Journal: Monday 6 January 2003
We’d arranged with the police to leave the hotel this morning on our first site visit at 9.00am but when Jane and I turned up for breakfast to meet Sam, she had already been joined by Abdul and Mr Ashraf, the Chief of the Tourist police. We had thought that he had come to organise our day – but he and Abdul sat talking for ages and it wasn’t until 10.30am that we were eventually allowed to leave. Breakfast, however, was excellent.
Our first visit was to Kom Ushim and we drove back north-east along the edge of the lake the way we had arrived yesterday as far as the entrance to Faiyum on the desert road. This was where the cultivated land ended and the desert began, with a huge mound which was once the largest of the Graeco-Roman town sites in this area. The town’s ancient name was Karanis and its now-scattered ruins were inhabited for seven centuries. A truckload of tourist police followed our taxi onto the site, pulling up outside a block built structure that turned out to be a small museum. There were several carved blocks and huge stone vessels lying haphazardly on the ground in front of the building, but the museum itself was very good and even had two of the Faiyum mummy masks on dislplay.
The town was built on a large ‘Kom’, a mound that was the home to two temples and it was the larger southern temple we first went to see. Probably overlaying an earlier temple, this ruined limestone structure was built during the Ptolemaic period towards the end of the first century AD and seemed to follow the standard plan of a traditional Egyptian temple with a paved courtyard, hall, vestibule and sanctuary, though none were decorated. In the walls of the vestibule there are deep niches which, we were told, would have contained mummified crocodiles, for this was a temple dedicated to the crocodile god, Sobek or Suchos who was worshipped here as Pnepheros and Petesuchos. Many mummified crocodiles were also found in the land surrounding the temple. In this part of the temple the walls are only a couple of metres high, but the sanctuary still contains a huge stone altar which has a hidden chamber underneath that was probably used by the priests to deliver oracles. A large stone gate marks the entrance to the southern temple which bears a worn inscription of the Emperor Nero, usurped by Claudius. Another large gate to the east beyond a small sacred lake was built by Vespasian. We went up onto the roof of the temple from where we had a great view over the whole site and the land to the south. My goodness – there seemed to be gun-toting policemen on every hill and I wondered whether they were guarding us or their antiquities.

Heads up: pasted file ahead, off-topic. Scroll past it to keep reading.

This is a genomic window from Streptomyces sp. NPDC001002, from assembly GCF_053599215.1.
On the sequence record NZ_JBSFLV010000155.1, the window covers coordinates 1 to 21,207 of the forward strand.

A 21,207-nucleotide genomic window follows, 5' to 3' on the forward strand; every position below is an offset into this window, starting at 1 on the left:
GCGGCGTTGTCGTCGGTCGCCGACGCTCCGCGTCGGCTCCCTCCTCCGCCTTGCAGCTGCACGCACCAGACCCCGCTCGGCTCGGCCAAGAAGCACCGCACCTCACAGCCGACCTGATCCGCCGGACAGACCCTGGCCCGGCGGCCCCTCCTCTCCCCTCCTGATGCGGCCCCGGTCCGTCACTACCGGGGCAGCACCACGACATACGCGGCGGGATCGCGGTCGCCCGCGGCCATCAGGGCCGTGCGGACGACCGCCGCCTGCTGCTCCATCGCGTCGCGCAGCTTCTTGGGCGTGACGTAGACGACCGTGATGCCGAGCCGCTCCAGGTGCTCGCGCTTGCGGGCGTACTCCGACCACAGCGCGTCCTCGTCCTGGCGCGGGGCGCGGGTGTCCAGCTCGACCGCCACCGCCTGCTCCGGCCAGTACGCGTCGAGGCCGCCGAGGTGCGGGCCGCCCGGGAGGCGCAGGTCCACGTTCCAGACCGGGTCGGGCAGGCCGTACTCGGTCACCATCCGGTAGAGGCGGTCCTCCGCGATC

The town itself, which originally would have been on the shores of Lake Qarun, is said to have been founded by Ptolemy II Philadelphus in the 3rd century BC, primarily as a garrison for his troops, but it prospered and grew, probably because of its accessibility from more populated cities to the north. The houses are arranged in clusters around the two main thoroughfares which run from north to south and range in style from simple mudbrick dwellings to the more elaborate villas of the high-status officials. Remains of millstones and olive presses still lie on the ground and ten large granaries and seven smaller ones have been found here as well as six dovecotes, similar to those seen in the Faiyum today suggesting that the Karanis was mainly a farming community.
The northern temple, constructed on an earlier site, also dates to the end of the 1st century AD, but has no inscriptions at all. This grey limestone structure faces north, is smaller than the southern temple and was once surrounded by a mudbrick temenos wall which is now mostly destroyed. There are two small entrance pylons and the outer corners of the temple are decorated with four slender columns. A large stone altar, also with an oracle niche, dominates the sanctuary. In addition to the cult of the crocodile-god, Karanis is known to have had devotees of the divine triad of Isis, Serapis, and Harpocrates, as well as numerous other ‘domestic gods’, both Egyptian and Greek, in fact 27 different Egyptian, Greek or Roman deities are recorded here. The town has been excavated several times and has provided a very valuable source of information on everyday life, religious cults, administration and industries during the Graeco-Roman Period. There have also been numerous papyri and documents found – excellently preserved due to Egypt’s dry climate – which have the special significance of being able to be read in context with the architecture and artefacts of the town remains.